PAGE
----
Seven prominent advocates of religious freedom have signed and presented a letter to the ambassador of Saudi Arabia calling on the desert kingdom to immediately release Raif Badawi, a liberal blogger sentenced to 1,000 lashes, 10 years in prison and a fine of one million rials ($266,600). The letter states that if Badawi is not released, the signatories of the letter are asking that the Saudis lash them instead.
Badawi's "crime" was moderating an internet forum that encouraged participants to voice their opinion about religion in the kingdom.
The signatories to the letter are Princeton Law Professor Robert P. George; Harvard Law Professor Mary Ann Glendon; Dr. Zuhdi Jasser, President of the American Islamic Forum for Democracy; Daniel I. Mark, who teaches political science at Villanova University; Eric Schwartz, Dean of the Humphrey School of Public Affairs at the University of Minnesota; Hannah Rosenthal, CEO of the Milwaukee Jewish Federation; and Katrina Lantos Swett, president of The Lantos Foundation.
The signatories requested a dismissal of his punishment, but further stated that in the absence of a full dismissal, each signatory was requesting to receive 100 lashes in the place of Badawi.
All the signatories are members of the U.S. Commission on International Religious Freedom, a body that monitors the status of freedom of religion or belief abroad and provides policy recommendations to the president, secretary of state and Congress.
The 1,000 lashes are being delivered publicly on a weekly basis, every Friday, in a front of a mosque in Jeddah. Hands and feet shackled, Badawi received the first 50 of the lashes on January 9. The second round of 50, scheduled for January 16 was delayed after a doctor determined that his "wounds had not yet healed properly [from the first round of lashing] and that he would not be able to withstand another round of lashes at this time."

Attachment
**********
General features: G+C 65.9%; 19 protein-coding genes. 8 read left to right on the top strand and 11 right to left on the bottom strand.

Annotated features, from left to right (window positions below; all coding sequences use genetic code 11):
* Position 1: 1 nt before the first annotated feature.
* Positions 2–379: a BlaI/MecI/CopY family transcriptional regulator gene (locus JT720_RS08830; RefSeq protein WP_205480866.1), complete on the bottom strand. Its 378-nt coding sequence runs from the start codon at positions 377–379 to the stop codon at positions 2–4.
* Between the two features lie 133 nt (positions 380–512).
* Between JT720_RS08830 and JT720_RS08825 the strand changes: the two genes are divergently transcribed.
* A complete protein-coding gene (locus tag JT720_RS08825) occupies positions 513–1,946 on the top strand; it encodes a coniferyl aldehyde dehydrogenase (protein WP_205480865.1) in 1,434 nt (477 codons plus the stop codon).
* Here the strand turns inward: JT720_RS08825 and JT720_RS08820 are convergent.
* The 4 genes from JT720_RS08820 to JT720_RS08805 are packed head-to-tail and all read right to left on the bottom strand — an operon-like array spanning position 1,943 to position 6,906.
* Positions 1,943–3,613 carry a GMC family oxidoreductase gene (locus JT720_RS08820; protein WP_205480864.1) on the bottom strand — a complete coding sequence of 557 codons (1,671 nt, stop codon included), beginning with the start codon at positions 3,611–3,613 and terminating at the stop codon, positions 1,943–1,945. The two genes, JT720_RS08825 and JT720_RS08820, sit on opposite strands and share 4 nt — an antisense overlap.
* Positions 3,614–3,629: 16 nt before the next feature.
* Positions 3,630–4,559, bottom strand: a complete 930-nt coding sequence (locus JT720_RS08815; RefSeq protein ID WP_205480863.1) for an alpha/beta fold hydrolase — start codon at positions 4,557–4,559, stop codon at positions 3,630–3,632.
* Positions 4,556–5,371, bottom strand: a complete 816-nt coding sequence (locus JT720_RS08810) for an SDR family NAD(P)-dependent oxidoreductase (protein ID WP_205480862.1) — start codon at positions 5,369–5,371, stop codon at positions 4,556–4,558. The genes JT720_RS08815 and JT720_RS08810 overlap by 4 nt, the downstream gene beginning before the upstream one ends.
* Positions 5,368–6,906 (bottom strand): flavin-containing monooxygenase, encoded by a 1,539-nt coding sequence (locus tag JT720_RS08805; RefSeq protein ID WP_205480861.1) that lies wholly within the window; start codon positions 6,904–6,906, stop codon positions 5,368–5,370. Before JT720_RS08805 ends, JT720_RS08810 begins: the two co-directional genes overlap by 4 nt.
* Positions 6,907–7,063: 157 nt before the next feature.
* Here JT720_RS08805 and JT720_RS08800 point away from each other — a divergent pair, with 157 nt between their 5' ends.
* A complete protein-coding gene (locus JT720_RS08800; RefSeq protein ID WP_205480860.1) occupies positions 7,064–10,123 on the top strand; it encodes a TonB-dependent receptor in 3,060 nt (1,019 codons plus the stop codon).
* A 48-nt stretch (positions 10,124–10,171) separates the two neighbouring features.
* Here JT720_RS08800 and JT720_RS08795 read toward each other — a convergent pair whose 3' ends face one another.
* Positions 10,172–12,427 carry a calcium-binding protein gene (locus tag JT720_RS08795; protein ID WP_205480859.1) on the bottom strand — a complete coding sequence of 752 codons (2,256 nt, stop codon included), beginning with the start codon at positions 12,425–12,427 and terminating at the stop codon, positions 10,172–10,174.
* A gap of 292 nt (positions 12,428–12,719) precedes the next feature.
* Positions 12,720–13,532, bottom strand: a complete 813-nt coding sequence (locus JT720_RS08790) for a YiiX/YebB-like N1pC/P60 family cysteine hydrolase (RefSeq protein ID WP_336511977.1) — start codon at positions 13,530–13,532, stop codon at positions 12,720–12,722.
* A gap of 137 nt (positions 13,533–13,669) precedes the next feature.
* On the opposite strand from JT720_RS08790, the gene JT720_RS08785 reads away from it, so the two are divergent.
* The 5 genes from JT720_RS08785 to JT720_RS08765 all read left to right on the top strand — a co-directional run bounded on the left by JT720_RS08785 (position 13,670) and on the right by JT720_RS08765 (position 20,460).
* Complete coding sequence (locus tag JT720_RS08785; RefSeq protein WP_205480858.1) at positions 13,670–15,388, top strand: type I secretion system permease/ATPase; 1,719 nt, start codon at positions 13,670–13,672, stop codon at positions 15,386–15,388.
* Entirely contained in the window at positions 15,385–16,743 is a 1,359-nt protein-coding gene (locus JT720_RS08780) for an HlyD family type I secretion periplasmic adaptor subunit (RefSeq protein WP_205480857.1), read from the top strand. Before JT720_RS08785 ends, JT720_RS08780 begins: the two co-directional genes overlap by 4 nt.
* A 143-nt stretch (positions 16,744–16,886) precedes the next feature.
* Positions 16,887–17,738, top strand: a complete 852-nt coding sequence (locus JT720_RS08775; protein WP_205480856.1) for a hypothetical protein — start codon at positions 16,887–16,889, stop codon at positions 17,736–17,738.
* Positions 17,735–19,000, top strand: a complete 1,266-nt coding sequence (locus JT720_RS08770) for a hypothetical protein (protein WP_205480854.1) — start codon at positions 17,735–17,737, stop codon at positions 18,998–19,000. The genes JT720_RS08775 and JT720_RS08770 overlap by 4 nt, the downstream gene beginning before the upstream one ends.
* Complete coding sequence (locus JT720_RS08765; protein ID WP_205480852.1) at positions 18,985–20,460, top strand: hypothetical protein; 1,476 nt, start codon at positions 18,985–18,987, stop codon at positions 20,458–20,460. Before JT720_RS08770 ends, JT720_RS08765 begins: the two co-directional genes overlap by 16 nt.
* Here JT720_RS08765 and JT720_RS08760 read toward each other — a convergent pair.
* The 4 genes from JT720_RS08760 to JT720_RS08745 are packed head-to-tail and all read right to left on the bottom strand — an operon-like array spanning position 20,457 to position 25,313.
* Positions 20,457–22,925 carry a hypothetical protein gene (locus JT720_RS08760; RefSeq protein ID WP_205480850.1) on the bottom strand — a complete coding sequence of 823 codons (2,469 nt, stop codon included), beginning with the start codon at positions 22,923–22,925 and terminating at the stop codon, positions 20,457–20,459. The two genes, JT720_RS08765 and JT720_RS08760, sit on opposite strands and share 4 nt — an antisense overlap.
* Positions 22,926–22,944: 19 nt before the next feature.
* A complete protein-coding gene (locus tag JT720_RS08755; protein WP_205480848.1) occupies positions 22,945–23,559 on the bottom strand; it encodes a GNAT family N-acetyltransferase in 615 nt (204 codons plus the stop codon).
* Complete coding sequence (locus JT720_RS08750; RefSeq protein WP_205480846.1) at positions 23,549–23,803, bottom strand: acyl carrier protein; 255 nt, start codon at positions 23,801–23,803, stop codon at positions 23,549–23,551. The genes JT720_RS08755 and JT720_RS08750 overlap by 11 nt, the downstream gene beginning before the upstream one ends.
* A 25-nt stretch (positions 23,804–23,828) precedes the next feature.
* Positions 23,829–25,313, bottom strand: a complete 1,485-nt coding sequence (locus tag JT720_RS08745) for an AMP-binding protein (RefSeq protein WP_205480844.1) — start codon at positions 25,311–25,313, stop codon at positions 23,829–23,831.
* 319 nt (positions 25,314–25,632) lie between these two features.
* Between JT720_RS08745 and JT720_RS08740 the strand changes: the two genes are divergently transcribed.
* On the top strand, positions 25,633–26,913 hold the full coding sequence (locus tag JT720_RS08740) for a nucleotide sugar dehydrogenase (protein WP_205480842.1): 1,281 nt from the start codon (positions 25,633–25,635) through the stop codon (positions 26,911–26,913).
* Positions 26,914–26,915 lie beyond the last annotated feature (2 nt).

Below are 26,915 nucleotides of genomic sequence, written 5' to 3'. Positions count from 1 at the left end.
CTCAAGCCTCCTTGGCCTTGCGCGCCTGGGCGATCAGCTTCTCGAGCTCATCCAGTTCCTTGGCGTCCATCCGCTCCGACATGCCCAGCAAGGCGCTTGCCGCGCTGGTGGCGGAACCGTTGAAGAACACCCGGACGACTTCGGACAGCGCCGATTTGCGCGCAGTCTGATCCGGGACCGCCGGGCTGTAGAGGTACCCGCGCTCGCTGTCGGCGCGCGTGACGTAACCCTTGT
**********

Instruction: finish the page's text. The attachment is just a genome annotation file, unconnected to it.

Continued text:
Badawi, 31, and the father of three small children, founded the online forum “Free Saudi Liberals” in 2008 which encouraged open debate about issues that are normally considered taboo in the heavily regulated Wahhabi kingdom.
The letter sent to the Saudi ambassador noted that Saudi Arabia was represented by highly placed government officials in the recent Paris march "protesting the brutal murders in the name of Islam."
It described the march as a "demonstration in support of human rights and civil liberties, including the liberty to criticize religion, particular religions, schools of thought within religions, and religious figures and leaders … And yet, we note with sorrow that in the Kingdom itself, Raif Badawi stands condemned under rules that flagrantly violate these human rights and civil liberties and is being subjected to an unspeakably cruel punishment of 1000 lashes.”
Jasser’s organization, the American Islamic Forum for Democracy (AIFD) which advocates for the American Constitution and the separation of “mosque and state,” has called on the United States to do more for Badawi. If not, they charge, Badawi will inevitably die a “slow and painful death over words on a website in the name of Islam.”
The AIFD finds “no difference between the crimes committed by the Islamist terrorists in Paris who assassinated cartoonists at Charlie Hebdo in Paris and the crimes against humanity committed by the Kingdom of Saudi Arabia in the name of blasphemy against innocent heroes for religious liberty like Raif Badawi.”
Addressing the need for the Saudi government to recognize universal human rights, the letter concludes, "We would rather share in his victimization than stand by and watch him being cruelly tortured. If your government does not see fit to stop this from happening, we are prepared to present ourselves to receive our share of Mr. Badawi's unjust punishment."